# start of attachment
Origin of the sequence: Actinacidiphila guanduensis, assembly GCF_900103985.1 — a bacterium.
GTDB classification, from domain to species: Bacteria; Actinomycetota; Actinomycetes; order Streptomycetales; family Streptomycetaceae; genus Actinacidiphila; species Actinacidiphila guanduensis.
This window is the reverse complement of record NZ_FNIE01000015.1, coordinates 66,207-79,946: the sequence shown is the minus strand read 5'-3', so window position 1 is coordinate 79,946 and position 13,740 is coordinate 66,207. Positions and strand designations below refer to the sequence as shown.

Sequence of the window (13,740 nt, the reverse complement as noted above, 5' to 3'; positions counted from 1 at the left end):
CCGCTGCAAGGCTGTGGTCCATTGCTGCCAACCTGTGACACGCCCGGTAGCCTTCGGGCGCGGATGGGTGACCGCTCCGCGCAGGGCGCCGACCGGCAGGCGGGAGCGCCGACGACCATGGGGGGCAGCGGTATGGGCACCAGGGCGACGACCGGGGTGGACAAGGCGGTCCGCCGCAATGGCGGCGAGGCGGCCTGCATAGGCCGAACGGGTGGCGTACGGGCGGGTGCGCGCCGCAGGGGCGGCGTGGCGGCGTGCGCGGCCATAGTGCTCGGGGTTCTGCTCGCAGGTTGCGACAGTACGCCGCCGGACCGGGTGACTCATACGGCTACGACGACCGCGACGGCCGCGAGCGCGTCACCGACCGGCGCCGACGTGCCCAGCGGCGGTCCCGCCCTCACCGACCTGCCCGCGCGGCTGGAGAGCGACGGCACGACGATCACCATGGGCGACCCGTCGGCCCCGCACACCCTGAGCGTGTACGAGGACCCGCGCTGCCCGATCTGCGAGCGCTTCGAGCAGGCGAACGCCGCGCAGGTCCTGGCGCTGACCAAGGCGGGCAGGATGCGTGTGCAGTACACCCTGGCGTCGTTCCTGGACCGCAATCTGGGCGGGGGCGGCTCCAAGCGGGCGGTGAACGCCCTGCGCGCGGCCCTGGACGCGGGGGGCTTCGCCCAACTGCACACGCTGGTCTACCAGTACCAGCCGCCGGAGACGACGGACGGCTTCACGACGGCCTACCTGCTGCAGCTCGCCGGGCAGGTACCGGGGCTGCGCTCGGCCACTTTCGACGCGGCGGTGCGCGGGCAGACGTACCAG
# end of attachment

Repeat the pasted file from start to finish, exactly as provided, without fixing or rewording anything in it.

Origin of the sequence: Actinacidiphila guanduensis, assembly GCF_900103985.1 — a bacterium.
GTDB classification, from domain to species: Bacteria; Actinomycetota; Actinomycetes; order Streptomycetales; family Streptomycetaceae; genus Actinacidiphila; species Actinacidiphila guanduensis.
This window is the reverse complement of record NZ_FNIE01000015.1, coordinates 66,207-79,946: the sequence shown is the minus strand read 5'-3', so window position 1 is coordinate 79,946 and position 13,740 is coordinate 66,207. Positions and strand designations below refer to the sequence as shown.

Sequence of the window (13,740 nt, the reverse complement as noted above, 5' to 3'; positions counted from 1 at the left end):
CCGCTGCAAGGCTGTGGTCCATTGCTGCCAACCTGTGACACGCCCGGTAGCCTTCGGGCGCGGATGGGTGACCGCTCCGCGCAGGGCGCCGACCGGCAGGCGGGAGCGCCGACGACCATGGGGGGCAGCGGTATGGGCACCAGGGCGACGACCGGGGTGGACAAGGCGGTCCGCCGCAATGGCGGCGAGGCGGCCTGCATAGGCCGAACGGGTGGCGTACGGGCGGGTGCGCGCCGCAGGGGCGGCGTGGCGGCGTGCGCGGCCATAGTGCTCGGGGTTCTGCTCGCAGGTTGCGACAGTACGCCGCCGGACCGGGTGACTCATACGGCTACGACGACCGCGACGGCCGCGAGCGCGTCACCGACCGGCGCCGACGTGCCCAGCGGCGGTCCCGCCCTCACCGACCTGCCCGCGCGGCTGGAGAGCGACGGCACGACGATCACCATGGGCGACCCGTCGGCCCCGCACACCCTGAGCGTGTACGAGGACCCGCGCTGCCCGATCTGCGAGCGCTTCGAGCAGGCGAACGCCGCGCAGGTCCTGGCGCTGACCAAGGCGGGCAGGATGCGTGTGCAGTACACCCTGGCGTCGTTCCTGGACCGCAATCTGGGCGGGGGCGGCTCCAAGCGGGCGGTGAACGCCCTGCGCGCGGCCCTGGACGCGGGGGGCTTCGCCCAACTGCACACGCTGGTCTACCAGTACCAGCCGCCGGAGACGACGGACGGCTTCACGACGGCCTACCTGCTGCAGCTCGCCGGGCAGGTACCGGGGCTGCGCTCGGCCACTTTCGACGCGGCGGTGCGCGGGCAGACGTACCAG